As the US technology competition with China continues to intensify, the Trump Administration has taken another step to tighten the screws on China.
In late June, the US Department of Defense (DoD) made public a list of 20 Chinese companies that have been identified as “Communist Chinese military companies,” complying with a two-decade-old mandate that Congress issued during the Clinton Administration. The takeaway for companies, universities, and individuals is that they should proceed with caution and carefully conduct their due diligence when dealing with China.
The DoD List of “Communist Chinese Military Companies”
A) Under What Authority Was the List Published?
The list was published pursuant to Sec. 1237 of the FY1999 (Strom Thurmond) National Defense Authorization Act (NDAA) (PL 105–261), enacted on October 17, 1998, which required the DoD to publish a list in the Federal Register of “Communist Chinese military companies” that were operating in the United States (directly or indirectly), after consulting with the Department of Justice (DOJ), the Federal Bureau of Investigation (FBI), and the Intelligence Community. Sec. 1237 also required DoD to update the list annually.
The deadline for the initial publication of the list was mid-January of 1998, but DoD ignored this requirement until now. In September 2019, Senators Tom Cotton and Chuck Schumer and Congressmen Mike Gallagher and Ruben Gallego wrote to and requested from Secretary of Defense Mark Esper information on when the list of Communist Chinese military companies operating in the United States was last updated by DoD, and whether the Secretary of Defense would “commit to updating and publicly releasing this list as soon as possible[.]” In an apparent response to this letter, DoD for the first time released the list on June 24.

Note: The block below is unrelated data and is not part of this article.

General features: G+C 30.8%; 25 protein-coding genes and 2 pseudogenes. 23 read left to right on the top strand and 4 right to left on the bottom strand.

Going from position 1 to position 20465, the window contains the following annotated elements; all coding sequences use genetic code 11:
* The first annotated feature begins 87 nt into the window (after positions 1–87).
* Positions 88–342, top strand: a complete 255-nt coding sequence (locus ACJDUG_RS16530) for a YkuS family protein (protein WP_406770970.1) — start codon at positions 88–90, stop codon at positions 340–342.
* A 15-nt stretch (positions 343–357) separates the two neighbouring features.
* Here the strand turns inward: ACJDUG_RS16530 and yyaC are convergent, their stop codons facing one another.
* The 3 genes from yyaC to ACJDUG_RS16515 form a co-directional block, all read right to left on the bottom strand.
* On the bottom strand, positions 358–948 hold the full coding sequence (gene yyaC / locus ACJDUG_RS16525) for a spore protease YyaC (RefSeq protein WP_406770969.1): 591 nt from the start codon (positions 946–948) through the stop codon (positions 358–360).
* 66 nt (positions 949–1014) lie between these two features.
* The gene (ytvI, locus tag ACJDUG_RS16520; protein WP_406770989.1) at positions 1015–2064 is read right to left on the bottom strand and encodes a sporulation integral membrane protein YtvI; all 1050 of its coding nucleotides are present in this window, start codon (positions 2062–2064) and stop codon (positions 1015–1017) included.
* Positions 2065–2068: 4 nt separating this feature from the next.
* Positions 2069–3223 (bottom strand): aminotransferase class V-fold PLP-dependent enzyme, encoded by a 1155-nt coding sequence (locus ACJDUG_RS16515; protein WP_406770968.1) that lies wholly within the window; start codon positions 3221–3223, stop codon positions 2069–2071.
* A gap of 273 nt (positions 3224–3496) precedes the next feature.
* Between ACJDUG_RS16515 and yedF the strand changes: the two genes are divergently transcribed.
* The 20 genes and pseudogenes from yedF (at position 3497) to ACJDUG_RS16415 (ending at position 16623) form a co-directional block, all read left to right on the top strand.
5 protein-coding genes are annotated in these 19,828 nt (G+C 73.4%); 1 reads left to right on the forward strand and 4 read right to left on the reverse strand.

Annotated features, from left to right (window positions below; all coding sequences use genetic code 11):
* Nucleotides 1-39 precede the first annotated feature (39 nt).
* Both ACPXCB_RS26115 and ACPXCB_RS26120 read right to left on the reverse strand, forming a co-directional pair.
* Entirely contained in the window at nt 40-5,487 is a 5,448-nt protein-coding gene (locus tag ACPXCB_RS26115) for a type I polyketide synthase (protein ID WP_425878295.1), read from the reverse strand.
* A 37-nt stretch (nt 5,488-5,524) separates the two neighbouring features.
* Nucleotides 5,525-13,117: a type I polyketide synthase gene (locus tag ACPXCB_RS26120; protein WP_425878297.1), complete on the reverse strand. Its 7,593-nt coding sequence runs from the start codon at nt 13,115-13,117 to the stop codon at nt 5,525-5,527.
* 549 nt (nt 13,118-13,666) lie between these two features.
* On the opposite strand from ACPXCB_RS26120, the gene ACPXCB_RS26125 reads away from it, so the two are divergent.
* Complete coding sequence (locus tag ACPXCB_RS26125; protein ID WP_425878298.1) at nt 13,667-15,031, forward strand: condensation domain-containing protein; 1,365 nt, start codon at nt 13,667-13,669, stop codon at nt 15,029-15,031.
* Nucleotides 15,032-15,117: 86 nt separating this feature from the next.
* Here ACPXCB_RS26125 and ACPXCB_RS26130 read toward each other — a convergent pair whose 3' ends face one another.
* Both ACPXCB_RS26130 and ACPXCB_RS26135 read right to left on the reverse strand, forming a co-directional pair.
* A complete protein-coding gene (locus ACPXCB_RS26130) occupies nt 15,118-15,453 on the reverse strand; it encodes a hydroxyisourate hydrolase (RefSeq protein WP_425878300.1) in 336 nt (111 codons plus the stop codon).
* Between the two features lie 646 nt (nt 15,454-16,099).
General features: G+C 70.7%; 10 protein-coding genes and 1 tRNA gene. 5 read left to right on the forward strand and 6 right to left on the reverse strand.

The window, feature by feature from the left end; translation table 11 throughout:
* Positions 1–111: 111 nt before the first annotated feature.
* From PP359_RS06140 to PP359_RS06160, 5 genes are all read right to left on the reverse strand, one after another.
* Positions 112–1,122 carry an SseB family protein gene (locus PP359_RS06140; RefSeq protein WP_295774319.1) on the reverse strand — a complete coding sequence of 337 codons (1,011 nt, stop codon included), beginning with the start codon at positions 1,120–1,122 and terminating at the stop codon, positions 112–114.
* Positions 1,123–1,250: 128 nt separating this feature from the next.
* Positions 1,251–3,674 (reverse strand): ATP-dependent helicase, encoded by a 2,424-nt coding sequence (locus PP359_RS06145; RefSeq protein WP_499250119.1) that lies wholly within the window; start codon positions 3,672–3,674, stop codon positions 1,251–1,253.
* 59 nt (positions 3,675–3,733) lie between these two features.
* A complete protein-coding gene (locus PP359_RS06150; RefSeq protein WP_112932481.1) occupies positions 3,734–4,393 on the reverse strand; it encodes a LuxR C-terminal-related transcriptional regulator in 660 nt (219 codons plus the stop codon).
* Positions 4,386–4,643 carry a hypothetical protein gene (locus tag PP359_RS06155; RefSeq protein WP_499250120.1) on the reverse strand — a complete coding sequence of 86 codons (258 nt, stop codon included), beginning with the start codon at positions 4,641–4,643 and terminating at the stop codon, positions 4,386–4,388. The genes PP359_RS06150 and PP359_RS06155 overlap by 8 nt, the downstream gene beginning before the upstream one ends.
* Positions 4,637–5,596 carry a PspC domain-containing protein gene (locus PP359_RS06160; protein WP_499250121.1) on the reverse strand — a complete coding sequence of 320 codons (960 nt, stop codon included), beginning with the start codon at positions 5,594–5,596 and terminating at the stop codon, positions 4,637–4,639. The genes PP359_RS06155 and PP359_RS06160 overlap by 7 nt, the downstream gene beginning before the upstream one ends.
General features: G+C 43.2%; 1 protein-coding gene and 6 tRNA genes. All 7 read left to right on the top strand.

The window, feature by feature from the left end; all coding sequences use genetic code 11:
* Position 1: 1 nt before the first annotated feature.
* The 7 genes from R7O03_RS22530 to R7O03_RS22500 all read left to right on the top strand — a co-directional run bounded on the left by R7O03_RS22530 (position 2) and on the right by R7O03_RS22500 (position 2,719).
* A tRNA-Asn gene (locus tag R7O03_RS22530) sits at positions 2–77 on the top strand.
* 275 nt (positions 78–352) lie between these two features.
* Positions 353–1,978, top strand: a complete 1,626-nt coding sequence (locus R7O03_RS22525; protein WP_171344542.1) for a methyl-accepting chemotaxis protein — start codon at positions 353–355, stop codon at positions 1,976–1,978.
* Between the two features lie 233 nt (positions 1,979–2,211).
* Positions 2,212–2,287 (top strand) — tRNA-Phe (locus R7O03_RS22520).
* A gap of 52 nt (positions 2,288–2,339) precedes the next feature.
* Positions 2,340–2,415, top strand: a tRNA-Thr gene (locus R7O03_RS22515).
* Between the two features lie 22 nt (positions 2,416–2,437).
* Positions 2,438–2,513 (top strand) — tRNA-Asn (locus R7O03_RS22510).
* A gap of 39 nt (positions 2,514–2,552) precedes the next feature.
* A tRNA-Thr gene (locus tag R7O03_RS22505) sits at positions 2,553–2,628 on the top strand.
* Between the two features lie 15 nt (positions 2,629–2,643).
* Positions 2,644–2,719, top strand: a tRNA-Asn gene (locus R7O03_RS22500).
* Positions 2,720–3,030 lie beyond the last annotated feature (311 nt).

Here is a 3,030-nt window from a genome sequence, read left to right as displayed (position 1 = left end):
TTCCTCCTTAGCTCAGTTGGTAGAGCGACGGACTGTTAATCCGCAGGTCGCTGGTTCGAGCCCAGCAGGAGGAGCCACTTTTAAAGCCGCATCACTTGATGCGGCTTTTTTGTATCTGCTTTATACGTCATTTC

B) How Does Sec. 1237 Define Communist Chinese Military Company?
Sec. 1237 defines the term Communist Chinese military company as:
- any person identified in the Defense Intelligence Agency publication numbered VP-1920-271-90, dated September 1990, or PC-1921-57-95, dated October 1995, and any update of those publications for the purposes of this section; and
- any other person that: (i) is owned or controlled by the People’s Liberation Army; and (ii) is engaged in providing commercial services, manufacturing, producing, or exporting. Sec. 1237(b)(4).
The term “People’s Liberation Army” means the land, naval, and air military services, the police, and the intelligence services of the People’s Republic of China, and any member of any such service or such police.
This broad definition gives DoD a significant amount of discretion. The operative part of this section authorizes the President, once the list is published, to exercise powers under the International Emergency Economic Powers Act of 1977, 50 USC. § 1701 et seq. (IEEPA) to regulate or prohibit certain commercial activity within the United States involving one or more of the listed entities. So, in theory, the publication of this list could potentially lay the groundwork for the imposition of sanctions that would prohibit US persons from engaging in most US commercial activity with such entities.